I shift my weight a little and Junior grabs my arm, shakes it, then mumbles what sounds like: carsgocargofastcarfastgocarredcarfastgogoredred in his sleep. I google: ‘how to put a sleeping toddler down without waking them,’ then puppy word problems for dummies.’

The phone rings. The cat sends my coffee mug shattering to the floor. Somewhere a dog is barking, (possibly one of Irving’s puppies?) I start to think someone’s filming me, like The Truman Show, only I’m not that likable and pretty confident I wouldn’t be able to sail a boat. The phone rings again and I see that it’s Jon.

“Yes, dear.”

What follows is what I can only describe as “farm talk”…

Something, something, something arugula. Something plastic. Something greenhouse. Tractor noises. Dogs barking. Something fuel. Something compost. Incoherent mumbling to other farmies.

“Jon? Jon…”

“Les? Oh good. Can you do me a favor? Can you just go into my office — ” (aka most frightening location I may never return from) ” — and on my desk … I think it’s maybe under a pile of papers — ” (and a can of mixed nuts and some rusted carburetor parts) ” —is my receipt book … can you just grab it and meet me outside in like two minutes — ” (that’s 20 in farm time) ” — I can’t get out of the car but I’ll just slow down and you can just hand it to me because …” something, something, something arugula. Something plastic. Something greenhouse. Tractor noises. Dogs barking. Something fuel. Something compost. Incoherent mumbling to other farmies. Click. Silence.

At some point I lose count of all the countless interruptions — the math torture, I mean homework, the clinking and clanking and stomping, the caffeinated cat, my husband and his arugula chronicles.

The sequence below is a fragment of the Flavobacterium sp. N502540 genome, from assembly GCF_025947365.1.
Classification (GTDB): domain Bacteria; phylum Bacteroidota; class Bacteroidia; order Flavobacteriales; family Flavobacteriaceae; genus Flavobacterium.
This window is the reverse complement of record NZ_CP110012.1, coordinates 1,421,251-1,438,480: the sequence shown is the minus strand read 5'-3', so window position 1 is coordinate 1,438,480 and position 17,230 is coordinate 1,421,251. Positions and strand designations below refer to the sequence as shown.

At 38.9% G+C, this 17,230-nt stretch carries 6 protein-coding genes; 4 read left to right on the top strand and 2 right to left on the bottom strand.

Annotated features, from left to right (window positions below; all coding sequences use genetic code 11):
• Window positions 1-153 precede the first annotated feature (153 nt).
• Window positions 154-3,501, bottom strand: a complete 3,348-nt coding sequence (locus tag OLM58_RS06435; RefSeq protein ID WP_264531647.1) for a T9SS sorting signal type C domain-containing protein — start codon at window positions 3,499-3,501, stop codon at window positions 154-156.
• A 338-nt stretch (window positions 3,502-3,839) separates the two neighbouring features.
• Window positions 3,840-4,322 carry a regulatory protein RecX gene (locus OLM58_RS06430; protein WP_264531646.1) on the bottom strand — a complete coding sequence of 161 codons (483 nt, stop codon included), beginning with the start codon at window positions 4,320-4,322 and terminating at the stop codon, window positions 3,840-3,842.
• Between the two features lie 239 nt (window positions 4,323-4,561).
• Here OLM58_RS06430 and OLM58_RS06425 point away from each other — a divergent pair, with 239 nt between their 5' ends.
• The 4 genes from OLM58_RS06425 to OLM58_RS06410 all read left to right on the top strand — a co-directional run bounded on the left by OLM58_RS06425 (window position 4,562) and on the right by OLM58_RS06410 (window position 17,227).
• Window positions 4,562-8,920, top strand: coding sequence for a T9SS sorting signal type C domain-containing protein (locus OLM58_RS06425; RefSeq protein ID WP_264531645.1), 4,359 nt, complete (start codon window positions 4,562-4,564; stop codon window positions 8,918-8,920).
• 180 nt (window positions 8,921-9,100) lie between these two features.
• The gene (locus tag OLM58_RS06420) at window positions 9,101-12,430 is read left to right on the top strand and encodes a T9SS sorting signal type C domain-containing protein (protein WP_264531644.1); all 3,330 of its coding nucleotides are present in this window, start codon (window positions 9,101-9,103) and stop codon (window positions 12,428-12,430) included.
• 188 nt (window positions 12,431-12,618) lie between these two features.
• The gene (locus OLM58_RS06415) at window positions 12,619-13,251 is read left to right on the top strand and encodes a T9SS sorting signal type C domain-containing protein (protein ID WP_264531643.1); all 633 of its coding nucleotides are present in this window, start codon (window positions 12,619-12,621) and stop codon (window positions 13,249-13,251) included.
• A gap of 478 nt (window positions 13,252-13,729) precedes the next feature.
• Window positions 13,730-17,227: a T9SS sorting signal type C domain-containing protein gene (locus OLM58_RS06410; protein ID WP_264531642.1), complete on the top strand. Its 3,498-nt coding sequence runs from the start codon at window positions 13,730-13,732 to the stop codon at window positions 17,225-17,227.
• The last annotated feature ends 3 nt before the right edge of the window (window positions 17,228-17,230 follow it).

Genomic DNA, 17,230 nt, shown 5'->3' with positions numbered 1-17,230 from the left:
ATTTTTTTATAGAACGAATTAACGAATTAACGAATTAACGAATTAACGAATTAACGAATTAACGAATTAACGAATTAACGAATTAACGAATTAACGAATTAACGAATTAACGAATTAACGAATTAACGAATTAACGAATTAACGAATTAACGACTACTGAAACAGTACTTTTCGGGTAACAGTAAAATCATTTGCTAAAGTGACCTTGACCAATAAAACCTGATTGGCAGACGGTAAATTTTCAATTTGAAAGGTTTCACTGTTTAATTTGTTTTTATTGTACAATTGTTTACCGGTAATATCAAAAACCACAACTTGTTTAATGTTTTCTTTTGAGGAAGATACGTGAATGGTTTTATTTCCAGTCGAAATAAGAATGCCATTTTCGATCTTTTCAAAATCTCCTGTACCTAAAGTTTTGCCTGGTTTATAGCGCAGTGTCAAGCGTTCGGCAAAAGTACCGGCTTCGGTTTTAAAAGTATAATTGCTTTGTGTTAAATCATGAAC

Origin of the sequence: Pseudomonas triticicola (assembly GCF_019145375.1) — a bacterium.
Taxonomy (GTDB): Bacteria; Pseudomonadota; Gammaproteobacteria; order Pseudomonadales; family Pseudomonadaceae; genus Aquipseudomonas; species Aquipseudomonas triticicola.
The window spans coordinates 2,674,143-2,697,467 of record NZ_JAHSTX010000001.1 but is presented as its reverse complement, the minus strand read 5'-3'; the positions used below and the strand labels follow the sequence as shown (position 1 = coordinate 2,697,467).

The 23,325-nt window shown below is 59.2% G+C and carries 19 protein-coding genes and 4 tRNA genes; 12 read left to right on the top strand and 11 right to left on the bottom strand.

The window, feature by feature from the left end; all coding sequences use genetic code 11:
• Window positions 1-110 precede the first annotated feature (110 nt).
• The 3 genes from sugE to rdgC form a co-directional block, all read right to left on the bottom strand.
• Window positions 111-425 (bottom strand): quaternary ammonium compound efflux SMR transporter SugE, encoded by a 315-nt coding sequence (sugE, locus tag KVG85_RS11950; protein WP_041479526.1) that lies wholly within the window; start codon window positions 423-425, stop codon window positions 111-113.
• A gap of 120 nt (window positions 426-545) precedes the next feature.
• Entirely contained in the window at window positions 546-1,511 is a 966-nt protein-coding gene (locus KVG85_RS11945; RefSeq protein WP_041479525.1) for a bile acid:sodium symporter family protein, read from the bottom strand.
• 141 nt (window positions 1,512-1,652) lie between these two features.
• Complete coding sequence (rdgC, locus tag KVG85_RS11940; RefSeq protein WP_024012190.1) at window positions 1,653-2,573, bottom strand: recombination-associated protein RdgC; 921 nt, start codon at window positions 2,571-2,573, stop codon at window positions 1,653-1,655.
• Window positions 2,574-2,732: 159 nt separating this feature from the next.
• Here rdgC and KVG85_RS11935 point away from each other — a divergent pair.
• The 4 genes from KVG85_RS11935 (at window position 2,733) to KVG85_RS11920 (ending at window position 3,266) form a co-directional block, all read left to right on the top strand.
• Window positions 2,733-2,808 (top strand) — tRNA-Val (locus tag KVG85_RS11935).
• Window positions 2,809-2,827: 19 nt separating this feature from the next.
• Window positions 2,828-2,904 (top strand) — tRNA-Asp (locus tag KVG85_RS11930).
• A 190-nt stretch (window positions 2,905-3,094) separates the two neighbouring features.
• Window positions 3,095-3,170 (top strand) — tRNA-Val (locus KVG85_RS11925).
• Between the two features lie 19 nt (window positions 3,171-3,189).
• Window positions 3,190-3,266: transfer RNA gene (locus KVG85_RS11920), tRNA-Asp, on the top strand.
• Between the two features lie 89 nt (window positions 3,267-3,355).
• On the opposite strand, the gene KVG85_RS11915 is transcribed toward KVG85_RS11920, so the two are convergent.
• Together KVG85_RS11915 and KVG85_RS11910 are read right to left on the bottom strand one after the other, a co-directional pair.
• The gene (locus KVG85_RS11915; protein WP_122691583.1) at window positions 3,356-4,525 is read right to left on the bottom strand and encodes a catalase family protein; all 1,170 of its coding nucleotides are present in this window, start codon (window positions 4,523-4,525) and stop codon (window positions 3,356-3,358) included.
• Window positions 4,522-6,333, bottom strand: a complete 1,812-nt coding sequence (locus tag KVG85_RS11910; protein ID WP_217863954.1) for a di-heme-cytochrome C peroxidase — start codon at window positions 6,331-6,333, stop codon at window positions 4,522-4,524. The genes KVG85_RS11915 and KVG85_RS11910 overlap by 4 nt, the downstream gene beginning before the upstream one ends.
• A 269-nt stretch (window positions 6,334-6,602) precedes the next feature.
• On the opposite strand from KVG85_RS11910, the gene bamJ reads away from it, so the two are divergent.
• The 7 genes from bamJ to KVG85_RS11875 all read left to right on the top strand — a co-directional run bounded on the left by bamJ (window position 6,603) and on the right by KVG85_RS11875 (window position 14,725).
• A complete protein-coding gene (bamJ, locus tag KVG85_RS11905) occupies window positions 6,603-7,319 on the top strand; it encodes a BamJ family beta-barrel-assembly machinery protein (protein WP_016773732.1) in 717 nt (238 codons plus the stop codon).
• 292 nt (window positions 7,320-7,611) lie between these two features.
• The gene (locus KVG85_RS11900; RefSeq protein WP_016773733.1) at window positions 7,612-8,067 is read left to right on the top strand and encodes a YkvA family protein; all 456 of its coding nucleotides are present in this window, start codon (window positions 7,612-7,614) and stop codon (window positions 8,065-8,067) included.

And Junior? He snores louder than I did during ninth-grade algebra. For two solid hours, we sit there together, him dreaming of carsgocargofastcarfastgocarredcarfastgogoredred and me watching trains crossing in Turkmenistan until finally, I nod off, too.

I guess they’re only little for so long, like Irving’s puppies. One day I’ll watch something besides troubling terrible transportation shows and drink something besides room temperature coffee, but for now, anyway, there’s nothing like sleeping on the job.

Columnist Lesley Kirschner grew up quiet, in the woods, and devoid of siblings so her hobbies quickly became reading, writing, and talking to inanimate objects. She also spent a considerable amount of time doing voice-overs for her dolls and watching too much daytime television–channel 3, sometimes channel 8, if the weather was good and the antenna wasn’t acting up. She was in attendance at school, graduated from a very much not notable college not worth mentioning, and was transplanted to Wilton with her husband, Ambler Farm‘s Farmer Jonathan and their (baby makes) three children almost a decade ago. Although she never quite found her calling in life, other than perhaps the doll voice-overs, which in hindsight were eerily convincing, she’s happy to try her hand at writing and is thankful for the support and community she found on Facebook’s Buy Nothing Wilton. Lesley realizes while this is all very exciting, she’s not winning a Pulitzer so she’ll wrap it up and be quiet. She’s had a lot of practice.